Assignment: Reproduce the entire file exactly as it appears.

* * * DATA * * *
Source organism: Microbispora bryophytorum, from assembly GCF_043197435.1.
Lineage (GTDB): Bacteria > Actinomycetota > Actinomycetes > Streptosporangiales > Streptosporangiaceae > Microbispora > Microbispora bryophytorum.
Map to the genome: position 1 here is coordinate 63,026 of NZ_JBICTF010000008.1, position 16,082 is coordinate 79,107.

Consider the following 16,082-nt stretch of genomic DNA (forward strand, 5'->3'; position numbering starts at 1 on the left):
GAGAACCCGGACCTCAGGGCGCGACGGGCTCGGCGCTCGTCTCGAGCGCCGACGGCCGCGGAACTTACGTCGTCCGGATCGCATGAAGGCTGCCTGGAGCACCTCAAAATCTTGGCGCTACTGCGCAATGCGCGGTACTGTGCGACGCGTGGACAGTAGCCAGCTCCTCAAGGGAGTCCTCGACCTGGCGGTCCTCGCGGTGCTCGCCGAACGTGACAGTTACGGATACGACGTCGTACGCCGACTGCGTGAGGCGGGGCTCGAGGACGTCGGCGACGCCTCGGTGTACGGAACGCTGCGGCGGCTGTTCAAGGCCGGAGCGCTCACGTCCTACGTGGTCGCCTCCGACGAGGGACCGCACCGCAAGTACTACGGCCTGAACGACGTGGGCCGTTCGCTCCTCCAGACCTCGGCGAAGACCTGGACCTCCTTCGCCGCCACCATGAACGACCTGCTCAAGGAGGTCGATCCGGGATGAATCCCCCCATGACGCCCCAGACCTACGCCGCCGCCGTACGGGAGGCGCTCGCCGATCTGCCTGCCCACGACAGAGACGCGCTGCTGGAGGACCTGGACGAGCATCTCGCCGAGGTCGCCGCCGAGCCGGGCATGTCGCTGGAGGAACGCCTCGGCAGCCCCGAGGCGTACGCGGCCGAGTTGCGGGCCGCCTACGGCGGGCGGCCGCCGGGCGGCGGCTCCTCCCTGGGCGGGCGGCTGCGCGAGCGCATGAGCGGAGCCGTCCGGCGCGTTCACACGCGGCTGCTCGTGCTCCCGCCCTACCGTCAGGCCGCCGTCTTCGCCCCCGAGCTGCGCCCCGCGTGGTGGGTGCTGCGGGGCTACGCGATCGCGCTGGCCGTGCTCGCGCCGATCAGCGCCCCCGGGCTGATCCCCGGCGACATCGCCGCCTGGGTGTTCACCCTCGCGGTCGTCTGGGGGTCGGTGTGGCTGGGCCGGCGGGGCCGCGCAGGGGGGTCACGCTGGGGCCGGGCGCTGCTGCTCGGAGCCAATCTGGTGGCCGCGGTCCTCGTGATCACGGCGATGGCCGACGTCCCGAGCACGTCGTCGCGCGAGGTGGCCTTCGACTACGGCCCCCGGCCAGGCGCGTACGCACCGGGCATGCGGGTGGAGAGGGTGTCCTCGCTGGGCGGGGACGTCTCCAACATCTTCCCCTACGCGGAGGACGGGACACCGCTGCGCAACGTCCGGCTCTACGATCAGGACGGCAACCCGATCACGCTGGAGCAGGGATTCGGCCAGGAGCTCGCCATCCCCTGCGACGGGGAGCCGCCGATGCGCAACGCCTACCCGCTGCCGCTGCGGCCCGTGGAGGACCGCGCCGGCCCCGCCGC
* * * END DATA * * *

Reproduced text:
Source organism: Microbispora bryophytorum, from assembly GCF_043197435.1.
Lineage (GTDB): Bacteria > Actinomycetota > Actinomycetes > Streptosporangiales > Streptosporangiaceae > Microbispora > Microbispora bryophytorum.
Map to the genome: position 1 here is coordinate 63,026 of NZ_JBICTF010000008.1, position 16,082 is coordinate 79,107.

Consider the following 16,082-nt stretch of genomic DNA (forward strand, 5'->3'; position numbering starts at 1 on the left):
GAGAACCCGGACCTCAGGGCGCGACGGGCTCGGCGCTCGTCTCGAGCGCCGACGGCCGCGGAACTTACGTCGTCCGGATCGCATGAAGGCTGCCTGGAGCACCTCAAAATCTTGGCGCTACTGCGCAATGCGCGGTACTGTGCGACGCGTGGACAGTAGCCAGCTCCTCAAGGGAGTCCTCGACCTGGCGGTCCTCGCGGTGCTCGCCGAACGTGACAGTTACGGATACGACGTCGTACGCCGACTGCGTGAGGCGGGGCTCGAGGACGTCGGCGACGCCTCGGTGTACGGAACGCTGCGGCGGCTGTTCAAGGCCGGAGCGCTCACGTCCTACGTGGTCGCCTCCGACGAGGGACCGCACCGCAAGTACTACGGCCTGAACGACGTGGGCCGTTCGCTCCTCCAGACCTCGGCGAAGACCTGGACCTCCTTCGCCGCCACCATGAACGACCTGCTCAAGGAGGTCGATCCGGGATGAATCCCCCCATGACGCCCCAGACCTACGCCGCCGCCGTACGGGAGGCGCTCGCCGATCTGCCTGCCCACGACAGAGACGCGCTGCTGGAGGACCTGGACGAGCATCTCGCCGAGGTCGCCGCCGAGCCGGGCATGTCGCTGGAGGAACGCCTCGGCAGCCCCGAGGCGTACGCGGCCGAGTTGCGGGCCGCCTACGGCGGGCGGCCGCCGGGCGGCGGCTCCTCCCTGGGCGGGCGGCTGCGCGAGCGCATGAGCGGAGCCGTCCGGCGCGTTCACACGCGGCTGCTCGTGCTCCCGCCCTACCGTCAGGCCGCCGTCTTCGCCCCCGAGCTGCGCCCCGCGTGGTGGGTGCTGCGGGGCTACGCGATCGCGCTGGCCGTGCTCGCGCCGATCAGCGCCCCCGGGCTGATCCCCGGCGACATCGCCGCCTGGGTGTTCACCCTCGCGGTCGTCTGGGGGTCGGTGTGGCTGGGCCGGCGGGGCCGCGCAGGGGGGTCACGCTGGGGCCGGGCGCTGCTGCTCGGAGCCAATCTGGTGGCCGCGGTCCTCGTGATCACGGCGATGGCCGACGTCCCGAGCACGTCGTCGCGCGAGGTGGCCTTCGACTACGGCCCCCGGCCAGGCGCGTACGCACCGGGCATGCGGGTGGAGAGGGTGTCCTCGCTGGGCGGGGACGTCTCCAACATCTTCCCCTACGCGGAGGACGGGACACCGCTGCGCAACGTCCGGCTCTACGATCAGGACGGCAACCCGATCACGCTGGAGCAGGGATTCGGCCAGGAGCTCGCCATCCCCTGCGACGGGGAGCCGCCGATGCGCAACGCCTACCCGCTGCCGCTGCGGCCCGTGGAGGACCGCGCCGGCCCCGCCGC